the lights are back on, but they’re still in the dark

Honestly, there isn’t that much left to say about #DarkNL that hasn’t been already been nailed by Ed Riche or Ed Hollett or this Telegram editorial. But I thought there might be a few things I could add to the discussion before all of this is erased from public consciousness by the 2014 Winter Olympics.

This line was already dropped by my good comrade Jeremy Rumbolt, but it bears repeating: the last few days did see a crisis in Newfoundland – most obviously, a crisis in leadership. Generally, you’d expect to see politicians hamming up the severity of an event like this in order to score points off the emotional crescendo of a distraught electorate. Instead, the Premier breaks a three-day silence to wax philosophical about the difference between a ‘critical situation’ and a ‘crisis’ and then calls into VOCM the next morning to get mad at everyone who wasn’t impressed. While I love a masturbatory debate about semantics as much as the next academic, she probably should have saved it for an occasion that wasn’t her first public appearance since a power plant caught fire.

But then again, what do I know? Maybe Dunderdale is right and this is really just a giant, generalized inconvenience. After all, the hospitals were working and if you were shoveled out by Sunday you could probably drive to McDonald’s. This is basically what Trevor Taylor, the Northern Peninsula’s answer to Chuck Norris, published in the Telegram today: some good old-fashioned conservative wisdom. All our modern conveniences like indoor plumbing and electricity have made us soft and we’d never even have to worry about this if we all tapped into our inner Bay Wisdom and made sure we always had enough wood chopped to survive five days in the dark at -30. Who cares if all our energy infrastructure is past its expiry date and everyone in charge knew about it (and knew that it couldn’t withstand this “completely predictable winter weather”)? Pop trusted only in himself and his Premier, and so should you.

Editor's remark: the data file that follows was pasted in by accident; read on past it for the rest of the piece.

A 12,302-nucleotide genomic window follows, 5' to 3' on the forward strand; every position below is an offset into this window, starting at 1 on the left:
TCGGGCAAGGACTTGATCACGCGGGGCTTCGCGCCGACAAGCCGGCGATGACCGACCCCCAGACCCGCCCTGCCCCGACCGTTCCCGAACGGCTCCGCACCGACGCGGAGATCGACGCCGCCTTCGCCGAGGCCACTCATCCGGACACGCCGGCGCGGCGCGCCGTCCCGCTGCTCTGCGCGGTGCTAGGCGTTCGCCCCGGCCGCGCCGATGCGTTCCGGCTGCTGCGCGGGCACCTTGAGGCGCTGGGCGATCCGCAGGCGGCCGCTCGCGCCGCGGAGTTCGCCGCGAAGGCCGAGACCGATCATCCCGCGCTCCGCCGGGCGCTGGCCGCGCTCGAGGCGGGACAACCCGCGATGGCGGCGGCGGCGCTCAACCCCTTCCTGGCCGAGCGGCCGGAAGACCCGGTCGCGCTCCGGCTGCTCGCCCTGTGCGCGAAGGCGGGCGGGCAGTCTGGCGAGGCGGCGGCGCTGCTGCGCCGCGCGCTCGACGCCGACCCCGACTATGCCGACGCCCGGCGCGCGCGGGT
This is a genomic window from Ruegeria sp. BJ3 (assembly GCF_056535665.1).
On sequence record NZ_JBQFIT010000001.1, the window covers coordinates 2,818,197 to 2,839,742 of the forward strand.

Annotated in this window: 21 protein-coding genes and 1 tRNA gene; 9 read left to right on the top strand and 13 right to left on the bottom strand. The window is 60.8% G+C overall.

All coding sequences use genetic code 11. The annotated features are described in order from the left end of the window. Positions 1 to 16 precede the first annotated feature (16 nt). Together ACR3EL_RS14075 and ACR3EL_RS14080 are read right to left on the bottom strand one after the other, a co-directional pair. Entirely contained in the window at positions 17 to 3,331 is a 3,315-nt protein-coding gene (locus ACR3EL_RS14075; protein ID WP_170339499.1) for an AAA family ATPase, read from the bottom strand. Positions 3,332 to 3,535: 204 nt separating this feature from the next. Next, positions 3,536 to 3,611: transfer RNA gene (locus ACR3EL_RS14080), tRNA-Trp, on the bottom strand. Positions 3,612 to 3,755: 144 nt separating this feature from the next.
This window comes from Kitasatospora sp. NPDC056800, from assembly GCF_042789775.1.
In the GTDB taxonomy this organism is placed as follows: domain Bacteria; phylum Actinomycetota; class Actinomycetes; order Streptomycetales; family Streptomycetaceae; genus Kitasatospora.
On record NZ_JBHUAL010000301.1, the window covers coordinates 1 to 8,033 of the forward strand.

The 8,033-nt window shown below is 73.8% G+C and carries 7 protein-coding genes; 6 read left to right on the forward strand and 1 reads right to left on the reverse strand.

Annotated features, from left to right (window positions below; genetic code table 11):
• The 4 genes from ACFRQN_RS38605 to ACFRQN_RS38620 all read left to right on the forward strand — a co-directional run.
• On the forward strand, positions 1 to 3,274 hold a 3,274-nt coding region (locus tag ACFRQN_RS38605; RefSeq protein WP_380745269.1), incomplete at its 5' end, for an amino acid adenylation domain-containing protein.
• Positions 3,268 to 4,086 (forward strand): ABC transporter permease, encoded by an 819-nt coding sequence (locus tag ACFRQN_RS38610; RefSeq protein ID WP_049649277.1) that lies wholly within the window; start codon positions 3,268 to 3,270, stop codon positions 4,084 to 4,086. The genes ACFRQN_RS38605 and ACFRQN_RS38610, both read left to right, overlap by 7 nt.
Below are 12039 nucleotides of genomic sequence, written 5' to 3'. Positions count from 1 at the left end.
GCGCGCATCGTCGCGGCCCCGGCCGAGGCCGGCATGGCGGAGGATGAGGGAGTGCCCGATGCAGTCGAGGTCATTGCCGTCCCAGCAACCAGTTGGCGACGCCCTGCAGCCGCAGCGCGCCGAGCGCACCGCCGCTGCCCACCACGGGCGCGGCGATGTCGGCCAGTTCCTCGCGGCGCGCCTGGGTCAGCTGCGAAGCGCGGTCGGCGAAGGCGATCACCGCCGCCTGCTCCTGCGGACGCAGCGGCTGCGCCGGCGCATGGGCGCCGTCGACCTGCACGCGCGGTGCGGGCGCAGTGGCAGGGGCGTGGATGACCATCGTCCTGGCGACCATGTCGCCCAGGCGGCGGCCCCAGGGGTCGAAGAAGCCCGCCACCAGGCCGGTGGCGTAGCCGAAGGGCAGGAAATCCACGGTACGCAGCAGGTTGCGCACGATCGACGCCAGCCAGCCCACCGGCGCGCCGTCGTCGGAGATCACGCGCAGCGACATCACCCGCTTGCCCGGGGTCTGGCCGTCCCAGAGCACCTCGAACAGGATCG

Conspiracy theories that this was a publicity stunt for Muskrat Falls were rightly mocked when they first popped up, but given all the PR mishaps it’s easy to understand where the sentiment comes from – especially when the Premier used her first media appearance to shrug that ‘yeah this sucks but by the way, Muskrat Falls is going to solve all our problems (after three more years of this)’. It’s like the executive is so indifferent to public opinion that they can’t even be bothered with properly pandering to us anymore. Everybody knows that Newfoundland is an oligarchy where a certain ex-Premier sits primus inter pares, but when there’s enough power to put off an Ice Caps game while pipes are bursting across the island and people are still evacuated into hotel rooms, it’s a little bit too obvious. Even as a cynic, I appreciate a little subtlety.

Like Ed Riche above, I want to give Kathy Dunderdale the benefit of the doubt in this situation. But even in this most generous reading, we’re still left with a Premier who is genuinely competent and empathetic but incapable of conveying it. And in a political culture where appearance and perception effectively make reality, there isn’t that much difference in the end. Dunderdale had very little public credibility going into this and she has close to none coming out.

It is, after all, a little hard for people to eat cake when they can’t even turn on the stove.

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